Little Kids In Day Care Get Sicker, But Are Healthier Over the Long Haul

Filed under: In The News, Research Reveals: Babies, Research Reveals: Toddlers & Preschoolers

sick child

Kids who go to day care get sick less in elementary school, a new study shows. Credit: Corbis

Working moms, finally, here's a study to give you fodder on the mommy battle front: Your career can actually make your kids grow up healthier.

Well, sort of.

Even though babies and tots who go to child care centers with classrooms full of sniffling, runny-nosed kids get more ear infections and colds during their preschool years than kids who stay home, they tend to get less sick in grade school, according to a new study published in the December issue of Archives of Pediatrics & Adolescent Medicine.

It turns out day care centers, which often get a bad rap as germ-breeding grounds, help build up your kid's immunity, BusinessWeek reports.

Researchers looked at children born in 1,238 families during 1998, and monitored the children for eight years until 2006. The kids went to either a large child care facility, which had up to 10 groups of eight to 12 children each, a small, home-based center with three to eight children or they were cared for at home, BusinessWeek says.

They compared children who were cared for at home and those who went to large day care centers before they were 2-and-a-half-years-old. The kids in the centers had higher rates of respiratory and ear infections during early preschool and the same risk of infection during late preschool, but ended up with lower rates during elementary school, the study found.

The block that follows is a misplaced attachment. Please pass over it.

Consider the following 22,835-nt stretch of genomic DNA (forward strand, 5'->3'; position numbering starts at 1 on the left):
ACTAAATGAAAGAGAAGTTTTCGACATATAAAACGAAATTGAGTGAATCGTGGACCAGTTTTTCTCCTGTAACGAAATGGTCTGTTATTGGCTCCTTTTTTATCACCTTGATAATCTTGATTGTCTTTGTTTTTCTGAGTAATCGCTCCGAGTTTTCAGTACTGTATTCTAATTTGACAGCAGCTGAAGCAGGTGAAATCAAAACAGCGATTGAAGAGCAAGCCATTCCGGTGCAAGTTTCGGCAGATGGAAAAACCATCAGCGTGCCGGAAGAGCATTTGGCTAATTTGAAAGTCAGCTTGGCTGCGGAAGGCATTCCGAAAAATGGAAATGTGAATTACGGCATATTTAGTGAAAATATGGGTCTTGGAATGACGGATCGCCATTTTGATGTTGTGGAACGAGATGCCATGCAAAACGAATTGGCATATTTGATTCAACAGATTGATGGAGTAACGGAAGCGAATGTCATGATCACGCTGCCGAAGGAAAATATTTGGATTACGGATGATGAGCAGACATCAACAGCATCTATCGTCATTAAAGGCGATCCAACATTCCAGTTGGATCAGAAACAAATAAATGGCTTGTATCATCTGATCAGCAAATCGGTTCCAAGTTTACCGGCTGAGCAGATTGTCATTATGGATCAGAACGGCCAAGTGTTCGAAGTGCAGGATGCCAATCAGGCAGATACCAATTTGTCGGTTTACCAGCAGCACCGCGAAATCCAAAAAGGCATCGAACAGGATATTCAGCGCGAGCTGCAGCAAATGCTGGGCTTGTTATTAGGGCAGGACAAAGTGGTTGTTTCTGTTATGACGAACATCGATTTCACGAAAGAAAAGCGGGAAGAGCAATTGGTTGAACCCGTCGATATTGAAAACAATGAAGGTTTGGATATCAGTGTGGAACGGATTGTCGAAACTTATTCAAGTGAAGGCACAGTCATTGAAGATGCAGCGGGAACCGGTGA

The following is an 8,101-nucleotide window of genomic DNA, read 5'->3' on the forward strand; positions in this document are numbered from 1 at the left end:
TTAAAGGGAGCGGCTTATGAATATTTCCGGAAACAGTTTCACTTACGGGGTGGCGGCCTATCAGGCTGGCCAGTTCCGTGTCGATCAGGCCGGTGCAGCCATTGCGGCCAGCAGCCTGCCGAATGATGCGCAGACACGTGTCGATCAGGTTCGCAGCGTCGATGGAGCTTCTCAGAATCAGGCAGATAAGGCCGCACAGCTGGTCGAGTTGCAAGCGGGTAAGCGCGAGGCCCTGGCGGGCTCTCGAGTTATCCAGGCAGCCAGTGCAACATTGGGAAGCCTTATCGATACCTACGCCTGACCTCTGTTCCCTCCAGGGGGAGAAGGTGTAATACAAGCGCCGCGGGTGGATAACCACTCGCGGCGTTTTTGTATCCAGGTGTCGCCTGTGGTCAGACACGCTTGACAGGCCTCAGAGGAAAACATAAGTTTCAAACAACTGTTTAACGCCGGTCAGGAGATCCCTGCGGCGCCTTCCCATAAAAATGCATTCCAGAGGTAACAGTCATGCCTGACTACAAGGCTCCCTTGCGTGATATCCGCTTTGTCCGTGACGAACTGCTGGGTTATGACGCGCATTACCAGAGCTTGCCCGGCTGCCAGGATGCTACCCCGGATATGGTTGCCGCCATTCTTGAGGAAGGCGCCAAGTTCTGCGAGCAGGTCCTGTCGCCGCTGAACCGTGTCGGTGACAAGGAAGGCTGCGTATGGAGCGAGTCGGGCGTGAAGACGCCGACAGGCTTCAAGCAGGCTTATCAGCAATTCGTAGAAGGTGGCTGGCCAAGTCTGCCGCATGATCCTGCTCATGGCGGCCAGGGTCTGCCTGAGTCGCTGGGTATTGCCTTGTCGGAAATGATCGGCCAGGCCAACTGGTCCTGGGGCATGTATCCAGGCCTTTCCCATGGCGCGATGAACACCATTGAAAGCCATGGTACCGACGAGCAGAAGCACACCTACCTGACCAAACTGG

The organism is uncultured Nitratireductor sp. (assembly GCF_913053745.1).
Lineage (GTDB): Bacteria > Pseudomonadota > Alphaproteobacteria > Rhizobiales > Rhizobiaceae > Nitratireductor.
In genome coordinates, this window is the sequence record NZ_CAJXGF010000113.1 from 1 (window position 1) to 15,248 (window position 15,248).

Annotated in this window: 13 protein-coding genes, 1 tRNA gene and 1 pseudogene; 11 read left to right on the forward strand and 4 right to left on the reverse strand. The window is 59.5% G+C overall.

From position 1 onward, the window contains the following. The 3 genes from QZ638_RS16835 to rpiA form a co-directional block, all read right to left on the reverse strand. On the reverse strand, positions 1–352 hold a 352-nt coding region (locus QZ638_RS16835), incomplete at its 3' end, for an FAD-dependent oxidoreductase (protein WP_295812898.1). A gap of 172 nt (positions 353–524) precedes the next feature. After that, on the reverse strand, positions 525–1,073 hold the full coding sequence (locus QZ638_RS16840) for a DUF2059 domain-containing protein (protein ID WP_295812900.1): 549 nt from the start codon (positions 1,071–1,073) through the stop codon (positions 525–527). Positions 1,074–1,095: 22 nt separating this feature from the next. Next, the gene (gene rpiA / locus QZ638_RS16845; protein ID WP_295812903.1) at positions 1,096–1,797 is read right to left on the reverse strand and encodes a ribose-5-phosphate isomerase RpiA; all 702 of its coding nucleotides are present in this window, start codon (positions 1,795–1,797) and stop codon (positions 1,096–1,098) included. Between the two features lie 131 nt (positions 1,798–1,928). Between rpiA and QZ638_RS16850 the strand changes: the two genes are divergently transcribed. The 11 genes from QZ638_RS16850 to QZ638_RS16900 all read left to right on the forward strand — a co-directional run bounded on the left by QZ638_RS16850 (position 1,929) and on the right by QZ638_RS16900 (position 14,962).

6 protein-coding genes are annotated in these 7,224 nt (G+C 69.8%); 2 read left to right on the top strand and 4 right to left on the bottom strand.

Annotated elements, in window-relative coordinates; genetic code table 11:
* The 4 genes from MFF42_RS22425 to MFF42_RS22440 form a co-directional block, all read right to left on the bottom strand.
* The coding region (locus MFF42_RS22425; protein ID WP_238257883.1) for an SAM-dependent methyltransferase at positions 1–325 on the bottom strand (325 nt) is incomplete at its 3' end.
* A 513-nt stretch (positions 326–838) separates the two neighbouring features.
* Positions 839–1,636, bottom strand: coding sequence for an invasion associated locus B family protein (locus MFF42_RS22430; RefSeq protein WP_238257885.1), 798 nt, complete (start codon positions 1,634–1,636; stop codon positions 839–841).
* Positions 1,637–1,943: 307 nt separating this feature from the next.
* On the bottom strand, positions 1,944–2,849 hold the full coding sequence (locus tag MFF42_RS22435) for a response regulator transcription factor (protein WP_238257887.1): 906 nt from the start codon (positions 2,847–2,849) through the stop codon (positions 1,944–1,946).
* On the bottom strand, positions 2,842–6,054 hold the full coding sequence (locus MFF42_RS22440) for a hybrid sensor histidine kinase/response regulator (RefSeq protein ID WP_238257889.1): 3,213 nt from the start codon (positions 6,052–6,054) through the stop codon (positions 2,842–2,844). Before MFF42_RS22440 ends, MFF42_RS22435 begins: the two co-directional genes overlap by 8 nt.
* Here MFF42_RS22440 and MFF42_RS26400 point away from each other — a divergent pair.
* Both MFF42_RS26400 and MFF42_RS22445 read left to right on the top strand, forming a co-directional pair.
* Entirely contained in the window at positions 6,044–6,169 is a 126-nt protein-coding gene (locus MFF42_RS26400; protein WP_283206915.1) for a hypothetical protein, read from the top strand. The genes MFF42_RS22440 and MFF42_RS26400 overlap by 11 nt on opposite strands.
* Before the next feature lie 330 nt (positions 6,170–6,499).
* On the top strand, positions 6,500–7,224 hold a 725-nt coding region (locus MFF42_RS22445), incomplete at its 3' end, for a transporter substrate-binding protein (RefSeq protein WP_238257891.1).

No differences in infection risk were found between children who started child care in small, home-based centers and those cared for at home.

"This study provides reassuring evidence for parents that their choices regarding child care (group size and age at enrollment) should not have a major effect on the health of their children from a long-term (eight-year) perspective, at least regarding respiratory tract infections with fever, gastrointestinal tract infections and ear infections," Sylvana M. Cote, of Ste.-Justine Hospital and the University of Montreal, tells BusinessWeek.

In fact, the researchers add, children who spend their early years in large-group child care settings "may even gain protection against infections during the elementary school years, when absenteeism carries more important consequences for school adaptation and performance," BusinessWeek reports.

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Start by teaching him that it is safe to do so.